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Cleft Lip/Cleft Palate

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Symptoms of Cleft Lip/Cleft Palate

Most babies born with cleft lip/cleft palate are diagnosed visually, as the symptoms of the birth defects are the characteristic facial deformities they create. In rare cases, a baby has a variation of the birth defect called a submucous cleft palate, meaning that the palate is split underneath the lining of the roof of the mouth, making the cleft invisible. A submucous cleft palate is not usually detected immediately since it can’t be seen.

The symptoms of submucous cleft palate may include:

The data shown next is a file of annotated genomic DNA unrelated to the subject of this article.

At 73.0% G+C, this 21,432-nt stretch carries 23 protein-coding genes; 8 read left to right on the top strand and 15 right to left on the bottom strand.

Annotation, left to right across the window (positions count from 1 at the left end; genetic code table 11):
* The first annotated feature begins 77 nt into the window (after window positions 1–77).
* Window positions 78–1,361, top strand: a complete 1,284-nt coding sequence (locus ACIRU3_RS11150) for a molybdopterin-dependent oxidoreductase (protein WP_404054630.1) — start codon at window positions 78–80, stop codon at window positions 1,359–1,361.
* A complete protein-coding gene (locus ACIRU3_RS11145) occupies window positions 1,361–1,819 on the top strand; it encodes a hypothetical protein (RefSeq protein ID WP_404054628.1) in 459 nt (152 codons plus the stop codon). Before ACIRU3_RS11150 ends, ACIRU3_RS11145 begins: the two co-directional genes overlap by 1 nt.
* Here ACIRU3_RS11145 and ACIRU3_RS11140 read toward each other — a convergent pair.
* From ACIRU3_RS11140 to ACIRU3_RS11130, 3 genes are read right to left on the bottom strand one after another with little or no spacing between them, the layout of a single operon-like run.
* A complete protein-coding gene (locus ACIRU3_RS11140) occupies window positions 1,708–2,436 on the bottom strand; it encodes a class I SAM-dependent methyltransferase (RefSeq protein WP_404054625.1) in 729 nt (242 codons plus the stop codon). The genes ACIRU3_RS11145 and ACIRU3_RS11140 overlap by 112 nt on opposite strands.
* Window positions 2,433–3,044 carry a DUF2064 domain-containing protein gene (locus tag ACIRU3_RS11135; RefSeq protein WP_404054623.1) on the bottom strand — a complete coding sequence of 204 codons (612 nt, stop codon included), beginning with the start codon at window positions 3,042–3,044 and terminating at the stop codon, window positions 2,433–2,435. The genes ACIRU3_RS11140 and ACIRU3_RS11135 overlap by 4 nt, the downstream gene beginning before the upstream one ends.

• Trouble swallowing
  • Recurring ear infections

More typically, a baby born with cleft lip/cleft palate is diagnosed immediately and receives a recommended treatment plan that will likely include surgery within weeks or months of birth.

While awaiting surgery, the family will be counseled on the various difficulties the child may encounter:

  • Difficulty feeding, especially breastfeeding
  • Repeated ear infections (which in some cases may lead to hearing loss)
  • Dental problems
  • Delays in speech development
  • Emotional issues, especially as the child gets older

Children with cleft lip/cleft palate should be evaluated by a multidisciplinary Craniofacial Program at a major medical center, where the many health professionals a child will need can participate in a unified treatment plan.

Find out more about the Craniofacial Program, or to make an appointment for an evaluation contact program coordinator Charlotte Palmero at 212-746-1274 or email chp2027@med.cornell.edu.

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Reviewed by Vikash Modi, MD
Last reviewed/last updated: November 2014